Symptoms of Lymphedema
Symptom of lymphedema
- Swelling in an arm, leg, the chest, neck or groin
- Feeling of heaviness, skin tightness or weakness in the affected limb
- Difficulty with clothes fitting
- Skin changes
- Difficulty performing daily activities
Precautions for Lymphedema
- Wear non-constrictive clothing and jewelry
- Avoid trauma or injury to the affected limb, including blood pressure
checks and skin punctures
- Avoid extreme heat or cold on affected body part
Treatment for Lymphedema
There is no cure for lymphedema at this time. Diuretic medications have not demonstrated long term effectiveness. Various surgical procedures are developing and not common, with mixed results. The goal of treatment is to reduce the swelling and maintain the reduction. This is assisted by a trained lymphedema therapist, performing Complete Decongestive Therapy (CDT).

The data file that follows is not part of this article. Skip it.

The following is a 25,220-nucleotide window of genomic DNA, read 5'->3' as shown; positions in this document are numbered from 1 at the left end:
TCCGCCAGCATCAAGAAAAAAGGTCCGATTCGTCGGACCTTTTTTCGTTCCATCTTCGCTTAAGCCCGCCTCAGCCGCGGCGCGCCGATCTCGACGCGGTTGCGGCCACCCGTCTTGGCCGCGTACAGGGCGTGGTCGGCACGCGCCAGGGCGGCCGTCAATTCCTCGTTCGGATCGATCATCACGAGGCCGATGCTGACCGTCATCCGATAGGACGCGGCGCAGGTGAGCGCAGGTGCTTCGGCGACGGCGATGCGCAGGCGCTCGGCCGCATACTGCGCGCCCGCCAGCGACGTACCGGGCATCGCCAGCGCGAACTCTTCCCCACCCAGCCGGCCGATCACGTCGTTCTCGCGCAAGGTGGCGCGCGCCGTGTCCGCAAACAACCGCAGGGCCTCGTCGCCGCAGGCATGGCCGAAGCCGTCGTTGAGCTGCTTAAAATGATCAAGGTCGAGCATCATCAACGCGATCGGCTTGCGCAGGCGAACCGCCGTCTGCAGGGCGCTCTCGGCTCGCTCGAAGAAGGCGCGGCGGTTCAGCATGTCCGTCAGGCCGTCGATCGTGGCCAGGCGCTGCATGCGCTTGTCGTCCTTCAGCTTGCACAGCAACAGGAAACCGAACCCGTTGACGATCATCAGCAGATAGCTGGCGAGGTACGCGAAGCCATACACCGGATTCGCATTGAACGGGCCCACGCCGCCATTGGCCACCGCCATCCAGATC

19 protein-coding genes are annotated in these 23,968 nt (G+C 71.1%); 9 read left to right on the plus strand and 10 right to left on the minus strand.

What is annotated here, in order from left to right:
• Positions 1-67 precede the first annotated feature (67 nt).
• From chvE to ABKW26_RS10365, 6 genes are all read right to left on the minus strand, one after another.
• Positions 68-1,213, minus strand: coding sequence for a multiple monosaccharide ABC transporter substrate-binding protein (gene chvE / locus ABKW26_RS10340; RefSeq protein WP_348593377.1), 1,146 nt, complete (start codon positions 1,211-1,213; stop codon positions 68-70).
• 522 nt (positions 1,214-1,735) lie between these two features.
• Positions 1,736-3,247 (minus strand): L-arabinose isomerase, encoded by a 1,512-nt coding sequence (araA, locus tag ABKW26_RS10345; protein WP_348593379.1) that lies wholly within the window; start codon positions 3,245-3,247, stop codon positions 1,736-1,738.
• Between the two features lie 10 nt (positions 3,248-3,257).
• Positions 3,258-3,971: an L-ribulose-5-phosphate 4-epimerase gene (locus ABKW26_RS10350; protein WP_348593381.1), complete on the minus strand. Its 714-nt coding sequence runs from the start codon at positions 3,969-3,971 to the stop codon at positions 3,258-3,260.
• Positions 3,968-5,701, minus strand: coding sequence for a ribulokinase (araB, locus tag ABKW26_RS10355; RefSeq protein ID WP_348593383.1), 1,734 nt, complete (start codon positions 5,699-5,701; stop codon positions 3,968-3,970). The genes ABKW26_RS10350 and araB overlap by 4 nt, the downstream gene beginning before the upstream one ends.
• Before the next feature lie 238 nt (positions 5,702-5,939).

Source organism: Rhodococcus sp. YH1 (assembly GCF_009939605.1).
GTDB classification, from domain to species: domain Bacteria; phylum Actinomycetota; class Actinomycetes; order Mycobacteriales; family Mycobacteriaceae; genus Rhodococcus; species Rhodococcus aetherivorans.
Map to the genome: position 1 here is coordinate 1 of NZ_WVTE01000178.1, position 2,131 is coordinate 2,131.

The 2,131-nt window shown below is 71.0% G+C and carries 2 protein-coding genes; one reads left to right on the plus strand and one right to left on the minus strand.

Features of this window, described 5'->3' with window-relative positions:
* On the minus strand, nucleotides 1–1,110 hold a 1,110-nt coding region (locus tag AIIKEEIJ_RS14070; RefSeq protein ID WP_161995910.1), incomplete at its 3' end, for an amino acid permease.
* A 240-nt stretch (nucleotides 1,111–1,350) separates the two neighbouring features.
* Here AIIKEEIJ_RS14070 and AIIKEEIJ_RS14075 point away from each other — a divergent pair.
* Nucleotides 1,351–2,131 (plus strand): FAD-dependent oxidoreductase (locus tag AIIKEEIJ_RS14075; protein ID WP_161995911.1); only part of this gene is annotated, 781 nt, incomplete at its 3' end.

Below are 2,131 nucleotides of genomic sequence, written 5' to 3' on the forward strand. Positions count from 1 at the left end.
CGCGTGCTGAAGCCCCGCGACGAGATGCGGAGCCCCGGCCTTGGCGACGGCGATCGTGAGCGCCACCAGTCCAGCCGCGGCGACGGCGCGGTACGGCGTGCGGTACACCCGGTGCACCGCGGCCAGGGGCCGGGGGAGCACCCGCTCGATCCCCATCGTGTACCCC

Complete decongestive therapy is safe and noninvasive. It is the gold standard of lymphedema treatment and, with follow through, has demonstrated good results.
Complete Decongestive Therapy
Phase 1: Initial Therapy Phase
This phase consists of four components:
- Manual Lymphatic Drainage (MLD) - A gentle superficial massage technique which stimulates healthy lymph nodes and facilitates movement of lymphatic fluid back into the circulation system. Performed consistently and in combination with the other components, MLD decreases the volume of the affected limb or body area.
- Compression Therapy - Specialized short stretch bandaging is applied by a trained therapist and worn day and night, until the limb volume is reduced to its full potential. This prevents the accumulation of fluid, improves the function of muscle pumps and lymphatic return, and helps reduce fibrotic tissue. Once the affected area has been decongested, your therapist will assist with the selection of an appropriate compression garment that will be worn daily. In some cases, a night garment may be worn as well.